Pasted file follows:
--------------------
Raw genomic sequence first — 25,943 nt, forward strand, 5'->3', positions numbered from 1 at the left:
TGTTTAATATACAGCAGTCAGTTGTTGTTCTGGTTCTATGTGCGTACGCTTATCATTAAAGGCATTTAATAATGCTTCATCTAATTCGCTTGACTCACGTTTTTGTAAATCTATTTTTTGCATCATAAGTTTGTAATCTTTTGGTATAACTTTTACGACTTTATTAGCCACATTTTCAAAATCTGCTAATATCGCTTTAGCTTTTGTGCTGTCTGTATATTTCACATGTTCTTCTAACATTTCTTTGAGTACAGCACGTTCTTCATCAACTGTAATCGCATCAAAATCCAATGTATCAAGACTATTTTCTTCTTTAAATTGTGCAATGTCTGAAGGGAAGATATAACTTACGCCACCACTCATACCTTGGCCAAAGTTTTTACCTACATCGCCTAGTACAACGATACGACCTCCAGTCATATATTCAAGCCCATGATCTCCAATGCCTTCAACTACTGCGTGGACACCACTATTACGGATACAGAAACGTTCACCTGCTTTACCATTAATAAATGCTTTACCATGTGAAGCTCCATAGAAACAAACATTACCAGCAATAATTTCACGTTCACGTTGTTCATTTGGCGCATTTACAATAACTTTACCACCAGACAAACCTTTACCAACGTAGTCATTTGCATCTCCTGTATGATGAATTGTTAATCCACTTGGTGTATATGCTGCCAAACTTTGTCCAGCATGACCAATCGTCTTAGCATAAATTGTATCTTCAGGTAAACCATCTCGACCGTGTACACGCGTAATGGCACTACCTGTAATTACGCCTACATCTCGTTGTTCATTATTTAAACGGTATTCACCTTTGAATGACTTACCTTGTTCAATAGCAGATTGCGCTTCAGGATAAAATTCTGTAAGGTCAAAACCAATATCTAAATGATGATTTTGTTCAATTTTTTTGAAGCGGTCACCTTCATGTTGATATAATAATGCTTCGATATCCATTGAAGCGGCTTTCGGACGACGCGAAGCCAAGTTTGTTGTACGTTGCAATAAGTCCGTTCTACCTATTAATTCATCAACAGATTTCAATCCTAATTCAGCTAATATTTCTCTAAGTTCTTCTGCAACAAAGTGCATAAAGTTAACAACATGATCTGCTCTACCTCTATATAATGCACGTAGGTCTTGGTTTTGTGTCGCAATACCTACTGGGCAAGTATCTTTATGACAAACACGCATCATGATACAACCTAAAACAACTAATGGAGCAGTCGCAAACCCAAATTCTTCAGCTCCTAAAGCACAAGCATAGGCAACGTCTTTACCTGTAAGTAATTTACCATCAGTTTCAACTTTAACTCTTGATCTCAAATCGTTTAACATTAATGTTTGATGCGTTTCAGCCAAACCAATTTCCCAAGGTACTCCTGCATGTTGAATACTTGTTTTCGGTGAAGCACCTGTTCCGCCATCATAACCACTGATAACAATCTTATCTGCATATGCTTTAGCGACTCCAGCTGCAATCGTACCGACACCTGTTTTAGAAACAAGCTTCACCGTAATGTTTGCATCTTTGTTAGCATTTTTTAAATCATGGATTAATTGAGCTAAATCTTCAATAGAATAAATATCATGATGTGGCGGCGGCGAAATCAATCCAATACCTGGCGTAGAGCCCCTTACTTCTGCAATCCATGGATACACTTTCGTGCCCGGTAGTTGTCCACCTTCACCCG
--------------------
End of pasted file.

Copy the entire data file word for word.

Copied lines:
Raw genomic sequence first — 25,943 nt, forward strand, 5'->3', positions numbered from 1 at the left:
TGTTTAATATACAGCAGTCAGTTGTTGTTCTGGTTCTATGTGCGTACGCTTATCATTAAAGGCATTTAATAATGCTTCATCTAATTCGCTTGACTCACGTTTTTGTAAATCTATTTTTTGCATCATAAGTTTGTAATCTTTTGGTATAACTTTTACGACTTTATTAGCCACATTTTCAAAATCTGCTAATATCGCTTTAGCTTTTGTGCTGTCTGTATATTTCACATGTTCTTCTAACATTTCTTTGAGTACAGCACGTTCTTCATCAACTGTAATCGCATCAAAATCCAATGTATCAAGACTATTTTCTTCTTTAAATTGTGCAATGTCTGAAGGGAAGATATAACTTACGCCACCACTCATACCTTGGCCAAAGTTTTTACCTACATCGCCTAGTACAACGATACGACCTCCAGTCATATATTCAAGCCCATGATCTCCAATGCCTTCAACTACTGCGTGGACACCACTATTACGGATACAGAAACGTTCACCTGCTTTACCATTAATAAATGCTTTACCATGTGAAGCTCCATAGAAACAAACATTACCAGCAATAATTTCACGTTCACGTTGTTCATTTGGCGCATTTACAATAACTTTACCACCAGACAAACCTTTACCAACGTAGTCATTTGCATCTCCTGTATGATGAATTGTTAATCCACTTGGTGTATATGCTGCCAAACTTTGTCCAGCATGACCAATCGTCTTAGCATAAATTGTATCTTCAGGTAAACCATCTCGACCGTGTACACGCGTAATGGCACTACCTGTAATTACGCCTACATCTCGTTGTTCATTATTTAAACGGTATTCACCTTTGAATGACTTACCTTGTTCAATAGCAGATTGCGCTTCAGGATAAAATTCTGTAAGGTCAAAACCAATATCTAAATGATGATTTTGTTCAATTTTTTTGAAGCGGTCACCTTCATGTTGATATAATAATGCTTCGATATCCATTGAAGCGGCTTTCGGACGACGCGAAGCCAAGTTTGTTGTACGTTGCAATAAGTCCGTTCTACCTATTAATTCATCAACAGATTTCAATCCTAATTCAGCTAATATTTCTCTAAGTTCTTCTGCAACAAAGTGCATAAAGTTAACAACATGATCTGCTCTACCTCTATATAATGCACGTAGGTCTTGGTTTTGTGTCGCAATACCTACTGGGCAAGTATCTTTATGACAAACACGCATCATGATACAACCTAAAACAACTAATGGAGCAGTCGCAAACCCAAATTCTTCAGCTCCTAAAGCACAAGCATAGGCAACGTCTTTACCTGTAAGTAATTTACCATCAGTTTCAACTTTAACTCTTGATCTCAAATCGTTTAACATTAATGTTTGATGCGTTTCAGCCAAACCAATTTCCCAAGGTACTCCTGCATGTTGAATACTTGTTTTCGGTGAAGCACCTGTTCCGCCATCATAACCACTGATAACAATCTTATCTGCATATGCTTTAGCGACTCCAGCTGCAATCGTACCGACACCTGTTTTAGAAACAAGCTTCACCGTAATGTTTGCATCTTTGTTAGCATTTTTTAAATCATGGATTAATTGAGCTAAATCTTCAATAGAATAAATATCATGATGTGGCGGCGGCGAAATCAATCCAATACCTGGCGTAGAGCCCCTTACTTCTGCAATCCATGGATACACTTTCGTGCCCGGTAGTTGTCCACCTTCACCCG